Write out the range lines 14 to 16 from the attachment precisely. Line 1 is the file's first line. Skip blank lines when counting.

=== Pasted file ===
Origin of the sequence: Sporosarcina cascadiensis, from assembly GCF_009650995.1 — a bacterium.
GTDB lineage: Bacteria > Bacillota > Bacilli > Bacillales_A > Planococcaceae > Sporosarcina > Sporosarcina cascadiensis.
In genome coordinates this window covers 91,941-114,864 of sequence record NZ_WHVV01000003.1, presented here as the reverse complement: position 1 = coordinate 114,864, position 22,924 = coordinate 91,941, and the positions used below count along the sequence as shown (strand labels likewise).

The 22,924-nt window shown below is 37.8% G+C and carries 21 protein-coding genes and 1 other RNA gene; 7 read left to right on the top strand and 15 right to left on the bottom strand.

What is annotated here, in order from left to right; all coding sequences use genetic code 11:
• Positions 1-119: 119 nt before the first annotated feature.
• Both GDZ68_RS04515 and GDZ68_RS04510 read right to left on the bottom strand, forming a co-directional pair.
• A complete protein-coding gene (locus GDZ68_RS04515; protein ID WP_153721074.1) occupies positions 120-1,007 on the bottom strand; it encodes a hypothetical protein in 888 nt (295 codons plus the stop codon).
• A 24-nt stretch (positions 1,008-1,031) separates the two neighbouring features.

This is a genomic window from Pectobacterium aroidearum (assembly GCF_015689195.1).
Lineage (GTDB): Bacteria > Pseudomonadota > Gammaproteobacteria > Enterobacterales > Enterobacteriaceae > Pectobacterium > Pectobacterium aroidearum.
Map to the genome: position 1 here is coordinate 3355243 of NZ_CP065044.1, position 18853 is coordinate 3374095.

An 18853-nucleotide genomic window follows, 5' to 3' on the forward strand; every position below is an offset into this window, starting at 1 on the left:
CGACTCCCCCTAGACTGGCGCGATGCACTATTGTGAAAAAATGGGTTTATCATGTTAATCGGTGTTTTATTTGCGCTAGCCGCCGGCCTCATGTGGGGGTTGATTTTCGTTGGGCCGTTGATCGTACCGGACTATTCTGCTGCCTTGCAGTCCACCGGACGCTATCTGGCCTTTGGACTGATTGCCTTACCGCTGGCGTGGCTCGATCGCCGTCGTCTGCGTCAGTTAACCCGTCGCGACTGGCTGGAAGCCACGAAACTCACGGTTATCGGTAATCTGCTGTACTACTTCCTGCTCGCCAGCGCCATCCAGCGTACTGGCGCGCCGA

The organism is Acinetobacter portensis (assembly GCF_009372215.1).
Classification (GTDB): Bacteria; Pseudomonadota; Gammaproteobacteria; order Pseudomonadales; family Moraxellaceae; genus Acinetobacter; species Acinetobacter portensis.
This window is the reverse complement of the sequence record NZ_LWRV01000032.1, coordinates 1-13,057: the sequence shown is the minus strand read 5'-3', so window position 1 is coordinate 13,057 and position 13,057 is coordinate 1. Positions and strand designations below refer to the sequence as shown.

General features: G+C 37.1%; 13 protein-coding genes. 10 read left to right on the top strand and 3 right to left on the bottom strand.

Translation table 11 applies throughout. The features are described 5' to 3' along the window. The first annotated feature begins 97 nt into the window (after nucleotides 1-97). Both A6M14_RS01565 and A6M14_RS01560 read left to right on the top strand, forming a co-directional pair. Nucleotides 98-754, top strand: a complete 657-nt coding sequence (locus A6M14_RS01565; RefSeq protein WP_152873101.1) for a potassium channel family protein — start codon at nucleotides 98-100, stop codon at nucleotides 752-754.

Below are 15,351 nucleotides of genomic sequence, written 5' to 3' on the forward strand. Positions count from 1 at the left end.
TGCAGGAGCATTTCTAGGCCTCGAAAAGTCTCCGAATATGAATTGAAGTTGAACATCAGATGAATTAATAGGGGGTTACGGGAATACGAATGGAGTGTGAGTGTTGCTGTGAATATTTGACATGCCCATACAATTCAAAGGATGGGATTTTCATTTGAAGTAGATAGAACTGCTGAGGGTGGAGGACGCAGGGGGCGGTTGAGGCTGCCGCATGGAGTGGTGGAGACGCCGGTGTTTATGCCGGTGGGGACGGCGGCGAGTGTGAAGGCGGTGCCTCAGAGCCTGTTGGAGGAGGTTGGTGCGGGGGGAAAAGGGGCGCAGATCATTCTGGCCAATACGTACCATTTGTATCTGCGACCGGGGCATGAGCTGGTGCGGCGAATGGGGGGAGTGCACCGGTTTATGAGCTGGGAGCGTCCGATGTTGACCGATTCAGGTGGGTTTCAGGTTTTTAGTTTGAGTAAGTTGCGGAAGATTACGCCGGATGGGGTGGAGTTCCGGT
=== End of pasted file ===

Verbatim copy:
CGACTCCCCCTAGACTGGCGCGATGCACTATTGTGAAAAAATGGGTTTATCATGTTAATCGGTGTTTTATTTGCGCTAGCCGCCGGCCTCATGTGGGGGTTGATTTTCGTTGGGCCGTTGATCGTACCGGACTATTCTGCTGCCTTGCAGTCCACCGGACGCTATCTGGCCTTTGGACTGATTGCCTTACCGCTGGCGTGGCTCGATCGCCGTCGTCTGCGTCAGTTAACCCGTCGCGACTGGCTGGAAGCCACGAAACTCACGGTTATCGGTAATCTGCTGTACTACTTCCTGCTCGCCAGCGCCATCCAGCGTACTGGCGCGCCGA

The organism is Acinetobacter portensis (assembly GCF_009372215.1).
Classification (GTDB): Bacteria; Pseudomonadota; Gammaproteobacteria; order Pseudomonadales; family Moraxellaceae; genus Acinetobacter; species Acinetobacter portensis.